The Upper Room was created to address challenges faced by Christians in the Holy Land, a community living in the shadow of a vicious pandemic, in addition to the harsh economic and political situation that has plagued them for generations.
At the beginning of the last century, Christians constituted more than ten percent of the population of the region that now comprises Palestine/Israel. Today, that number has dwindled to less than 1%, and the outlook for Christians in the Middle East grows worse with each passing day. Nowhere is this felt more sharply than in the Holy Land itself. This puts pressure on Churches and church-related organizations to play a bigger and more decisive role to address the difficulties facing the Christian community. There is no other source of support to maintain and strengthen the presence of the ancient Christian communities of the Holy Land. No Christian wants to see the Holy Land without an active and vibrant Church to continue to bear witness to our origins.
The global COVID-19 pandemic is having a devastating impact on the entire world. In the city of Jerusalem – and particularly among the Christian community – the destruction caused by COVID-19 manifests in three ways. East Jerusalem’s economy is already fragile. It depends overwhelmingly on tourism, the field where most Jerusalem Christians work as guides, travel agents, and tour operators, and where local olive wood artisans, souvenir shop and hotel owners and their employees rely on the constant stream of visitors from abroad to support their families. With the abrupt shutdown of the tourism industry, the great majority of East Jerusalemites have lost their livelihoods, The local economy is being hit hard. The devastating impact of this will likely last for many years to come, creating an entire economically displaced generation, with attendant social and political problems we cannot begin to imagine. There is not a household, not a business, and not a family that has not been directly affected. Even prior to the coronavirus pandemic, the East Jerusalem population struggled with the already existing political and economic turmoil. Now many residents see nothing but a gaping void.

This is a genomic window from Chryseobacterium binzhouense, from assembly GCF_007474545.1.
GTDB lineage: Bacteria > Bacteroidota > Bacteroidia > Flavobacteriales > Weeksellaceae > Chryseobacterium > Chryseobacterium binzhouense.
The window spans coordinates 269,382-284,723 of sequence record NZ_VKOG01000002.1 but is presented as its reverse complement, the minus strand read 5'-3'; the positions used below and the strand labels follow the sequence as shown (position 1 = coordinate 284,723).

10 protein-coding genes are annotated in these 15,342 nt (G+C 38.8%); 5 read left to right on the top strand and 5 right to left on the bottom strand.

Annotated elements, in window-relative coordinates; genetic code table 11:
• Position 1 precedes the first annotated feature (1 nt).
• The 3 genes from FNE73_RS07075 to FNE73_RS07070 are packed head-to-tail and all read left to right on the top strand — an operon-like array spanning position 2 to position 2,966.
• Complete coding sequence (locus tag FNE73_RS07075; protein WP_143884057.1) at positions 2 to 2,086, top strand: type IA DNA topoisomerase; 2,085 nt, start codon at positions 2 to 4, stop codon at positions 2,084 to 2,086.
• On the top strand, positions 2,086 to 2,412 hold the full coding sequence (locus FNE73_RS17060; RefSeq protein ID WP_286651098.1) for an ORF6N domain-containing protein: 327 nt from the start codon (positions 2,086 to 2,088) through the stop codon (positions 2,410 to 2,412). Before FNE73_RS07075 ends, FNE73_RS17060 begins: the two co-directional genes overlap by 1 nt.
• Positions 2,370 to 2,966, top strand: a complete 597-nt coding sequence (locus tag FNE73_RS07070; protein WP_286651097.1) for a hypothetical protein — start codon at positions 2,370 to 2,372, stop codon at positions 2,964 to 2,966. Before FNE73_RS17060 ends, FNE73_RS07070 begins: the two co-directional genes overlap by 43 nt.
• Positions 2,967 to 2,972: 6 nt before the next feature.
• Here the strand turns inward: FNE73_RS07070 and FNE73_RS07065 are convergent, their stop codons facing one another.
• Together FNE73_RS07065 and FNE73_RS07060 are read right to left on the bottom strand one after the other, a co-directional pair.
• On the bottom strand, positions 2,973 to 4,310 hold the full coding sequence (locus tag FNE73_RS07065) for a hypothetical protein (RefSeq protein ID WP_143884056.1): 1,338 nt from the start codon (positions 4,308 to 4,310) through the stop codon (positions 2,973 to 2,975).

The educational system is likewise in a deep crisis following the coronavirus outbreak. Interactive learning and digital resources are becoming essential teaching tools. With children no longer attending school, communities are scrambling to mobilize resources, and to maintain some semblance of social structure.
In addition to the incapability of the teaching system to meet the needs of the labor market, coronavirus outbreak has left more than one million people in the country out of work – either on unpaid leave or laid-off. Meanwhile, the crisis has shone a spotlight on required skills for the future labor market. This was especially the case for computer literacy, with many employees asked to work from home. Many businesses and workers without computer skills were left behind. This situation will pose a challenge across the entire society, emanating from the educational system, employment, and other business sectors.
In the face of these challenges, many Christians are emigrating or waiting for the opportunity to emigrate. This is a trend that threatens the very existence of the Christian community in the Holy Land.